Electronic signatures are commonly used for all types of transactions in Singapore, and their use is increasing as a result of expanded use by local companies. Singaporean law makes a distinction between electronic signatures and secure electronic signatures, with digital signatures backed by certificates from trusted service providers treated as a form of secure electronic signature.
In Singapore, the use of electronic and secure electronic signatures is governed by the Electronic Transactions Act, Cap 88 (ETA) and the Electronic Transactions (Certification Authority) Regulations 2010. The Personal Data Protection Act 2012 (PDPA) is also relevant to personal information used in secure electronic signatures.
For an electronic signature to be valid, it must meet the following conditions:
For a secure electronic signature to be valid, it must be possible to verify that, at the time it was made, it was:
The above conditions for a secure electronic signature can be met through the application of a specified security procedure (as prescribed under the Electronic Transactions (Certification Authority) Regulations 2010 as well as the Third Schedule to the ETA), or a commercially reasonable security procedure agreed to by the parties involved.
Under the ETA, both electronic signatures and secure electronic signatures are enforceable and admissible. However, in proceedings involving a secure electronic signature, the signature will have the same presumption of enforceability as a “wet signature”. If the electronic signature is not a secure electronic signature, this presumption will not apply.
In addition to the requirements for a valid secure electronic signature, a digital signature must meet the following conditions:
The ETA includes a voluntary accreditation scheme of certification authorities (CAs), which is overseen by the Infocomm Development Authority of Singapore. However, non-accredited CAs still need to comply with basic duties and obligations, which include the duty to use trustworthy systems in their businesses and to issue, suspend, revoke, and publish its certificates under specific circumstances. Accredited CAs must comply with additional duties and obligations such as undergoing audits prior to each term of accreditation and more stringent requirements relating to the issuance, renewal, suspension, revocation, and publication of its certificates.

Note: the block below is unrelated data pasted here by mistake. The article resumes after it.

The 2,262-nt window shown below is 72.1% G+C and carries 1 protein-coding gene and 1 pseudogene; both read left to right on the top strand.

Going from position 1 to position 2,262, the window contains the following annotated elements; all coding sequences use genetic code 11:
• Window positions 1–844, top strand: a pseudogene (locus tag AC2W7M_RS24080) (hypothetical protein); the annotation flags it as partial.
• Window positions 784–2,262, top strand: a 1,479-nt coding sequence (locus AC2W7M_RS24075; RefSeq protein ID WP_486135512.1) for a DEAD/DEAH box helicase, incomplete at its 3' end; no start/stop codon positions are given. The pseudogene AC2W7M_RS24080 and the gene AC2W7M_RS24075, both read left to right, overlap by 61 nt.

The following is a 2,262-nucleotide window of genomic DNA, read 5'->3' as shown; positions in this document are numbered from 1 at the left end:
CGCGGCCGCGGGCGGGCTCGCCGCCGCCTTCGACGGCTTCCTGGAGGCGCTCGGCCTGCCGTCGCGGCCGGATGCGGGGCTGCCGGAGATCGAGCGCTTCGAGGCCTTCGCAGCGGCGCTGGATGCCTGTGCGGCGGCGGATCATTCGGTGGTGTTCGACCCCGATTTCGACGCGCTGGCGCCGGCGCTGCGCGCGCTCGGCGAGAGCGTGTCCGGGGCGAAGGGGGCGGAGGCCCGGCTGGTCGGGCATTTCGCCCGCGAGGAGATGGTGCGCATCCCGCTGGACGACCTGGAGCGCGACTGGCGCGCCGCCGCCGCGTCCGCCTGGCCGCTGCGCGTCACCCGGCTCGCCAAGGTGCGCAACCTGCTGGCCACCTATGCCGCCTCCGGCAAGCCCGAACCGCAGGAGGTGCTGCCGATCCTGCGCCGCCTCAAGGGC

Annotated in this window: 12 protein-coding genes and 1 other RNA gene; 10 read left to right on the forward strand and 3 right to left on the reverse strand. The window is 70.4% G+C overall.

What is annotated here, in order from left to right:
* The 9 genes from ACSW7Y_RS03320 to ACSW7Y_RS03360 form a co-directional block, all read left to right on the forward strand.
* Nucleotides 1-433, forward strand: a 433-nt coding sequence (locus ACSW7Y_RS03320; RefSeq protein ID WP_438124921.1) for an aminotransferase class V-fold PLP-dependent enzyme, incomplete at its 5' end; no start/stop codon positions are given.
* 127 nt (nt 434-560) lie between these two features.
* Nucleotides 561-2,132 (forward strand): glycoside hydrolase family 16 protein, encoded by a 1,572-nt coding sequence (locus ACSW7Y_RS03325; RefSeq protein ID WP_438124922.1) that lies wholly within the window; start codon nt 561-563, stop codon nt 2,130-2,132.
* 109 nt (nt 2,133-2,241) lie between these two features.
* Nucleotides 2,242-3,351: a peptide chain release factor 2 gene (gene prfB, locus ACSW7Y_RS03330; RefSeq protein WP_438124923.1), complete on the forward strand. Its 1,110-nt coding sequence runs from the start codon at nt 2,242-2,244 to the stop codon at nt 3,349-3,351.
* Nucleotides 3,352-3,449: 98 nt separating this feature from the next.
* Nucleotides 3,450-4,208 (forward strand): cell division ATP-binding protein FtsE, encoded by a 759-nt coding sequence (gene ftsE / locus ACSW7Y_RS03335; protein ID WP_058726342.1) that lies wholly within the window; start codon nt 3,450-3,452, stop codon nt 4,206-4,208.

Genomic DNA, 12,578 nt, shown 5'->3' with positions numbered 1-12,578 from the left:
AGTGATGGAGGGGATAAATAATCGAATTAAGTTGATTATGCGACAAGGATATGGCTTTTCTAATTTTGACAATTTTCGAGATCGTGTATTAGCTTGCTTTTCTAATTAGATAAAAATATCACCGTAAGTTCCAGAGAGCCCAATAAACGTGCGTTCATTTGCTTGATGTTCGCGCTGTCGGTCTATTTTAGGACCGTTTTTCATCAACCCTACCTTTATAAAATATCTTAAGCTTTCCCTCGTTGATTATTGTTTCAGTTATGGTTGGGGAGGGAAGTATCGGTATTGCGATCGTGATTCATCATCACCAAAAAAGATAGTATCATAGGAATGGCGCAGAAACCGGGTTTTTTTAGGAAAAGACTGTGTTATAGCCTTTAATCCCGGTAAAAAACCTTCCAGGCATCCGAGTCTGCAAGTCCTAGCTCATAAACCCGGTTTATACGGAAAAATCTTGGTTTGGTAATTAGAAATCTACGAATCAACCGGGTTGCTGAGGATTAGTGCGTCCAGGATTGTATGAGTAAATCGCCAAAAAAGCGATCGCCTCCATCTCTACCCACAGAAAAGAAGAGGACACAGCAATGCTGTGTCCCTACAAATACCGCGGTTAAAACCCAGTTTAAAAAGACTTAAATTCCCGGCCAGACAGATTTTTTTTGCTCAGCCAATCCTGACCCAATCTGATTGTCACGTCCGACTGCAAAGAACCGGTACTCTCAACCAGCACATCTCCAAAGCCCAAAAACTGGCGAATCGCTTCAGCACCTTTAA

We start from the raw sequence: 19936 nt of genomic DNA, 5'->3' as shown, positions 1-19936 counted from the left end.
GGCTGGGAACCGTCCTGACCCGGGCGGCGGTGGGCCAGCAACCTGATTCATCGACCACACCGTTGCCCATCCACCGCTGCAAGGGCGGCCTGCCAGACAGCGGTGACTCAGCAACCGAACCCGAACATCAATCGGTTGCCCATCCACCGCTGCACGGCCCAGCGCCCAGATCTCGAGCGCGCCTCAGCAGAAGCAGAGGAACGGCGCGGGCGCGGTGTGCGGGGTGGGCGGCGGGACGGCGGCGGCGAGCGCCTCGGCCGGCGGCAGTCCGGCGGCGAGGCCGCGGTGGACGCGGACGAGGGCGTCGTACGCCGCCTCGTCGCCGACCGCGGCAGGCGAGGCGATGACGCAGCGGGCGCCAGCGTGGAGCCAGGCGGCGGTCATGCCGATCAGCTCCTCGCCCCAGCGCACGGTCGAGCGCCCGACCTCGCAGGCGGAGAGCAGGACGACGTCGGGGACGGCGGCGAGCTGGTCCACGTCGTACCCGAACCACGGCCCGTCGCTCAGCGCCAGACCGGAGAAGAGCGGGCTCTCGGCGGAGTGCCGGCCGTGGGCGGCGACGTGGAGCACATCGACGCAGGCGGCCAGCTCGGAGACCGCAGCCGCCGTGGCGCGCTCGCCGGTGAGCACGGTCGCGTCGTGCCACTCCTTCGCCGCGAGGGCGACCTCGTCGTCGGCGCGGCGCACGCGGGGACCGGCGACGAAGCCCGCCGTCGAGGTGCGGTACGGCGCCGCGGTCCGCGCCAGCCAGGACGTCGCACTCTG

Digital signatures based on digital certificates issued by accredited CAs are automatically considered to be trustworthy and are recognised by the law.
Judges are familiar with the laws surrounding e-records and e-signatures. Electronic signatures are widely accepted as evidence, and judges frequently cite the ETA in cases pertaining to signatures and contracts.
In Singapore, PDPA states that organizations shall not transfer any personal data they hold to a country or territory outside of Singapore, except in accordance with the requirements prescribed under PDPA.
Transacting with public sector entities
A SingPass account is required to use electronic signatures with government entities, The Singapore Personal Access, or SingPass system, is a single sign-on online service that allows those with Singapore IDs to be able to transact with government agencies. The “Sign with SingPass” feature on the SingPass mobile application allows users to digitally sign an electronic document. Such digital signatures use certificates issued by Assurity Trusted Solutions (“ATS”), the national certification authority in Singapore. Upon ATS’ accreditation under the ETA, such digital signatures will be regarded as secure electronic signatures.
Use cases that generally require a traditional signature
In Singapore, there are several use cases that generally require a traditional signature. Additionally, there are several instances that require additional consideration for legal compliance of e-signatures such as when transacting with public sector entities. The following are excluded from the ETA and therefore cannot be electronically signed:
The Electronic Transactions (Amendment) Bill amending the ETA was passed by Singapore’s parliament on 1 February 2021. When the relevant provisions come into force, the documents and agreements in bullet point two (2) above may be able to be signed or executed electronically.
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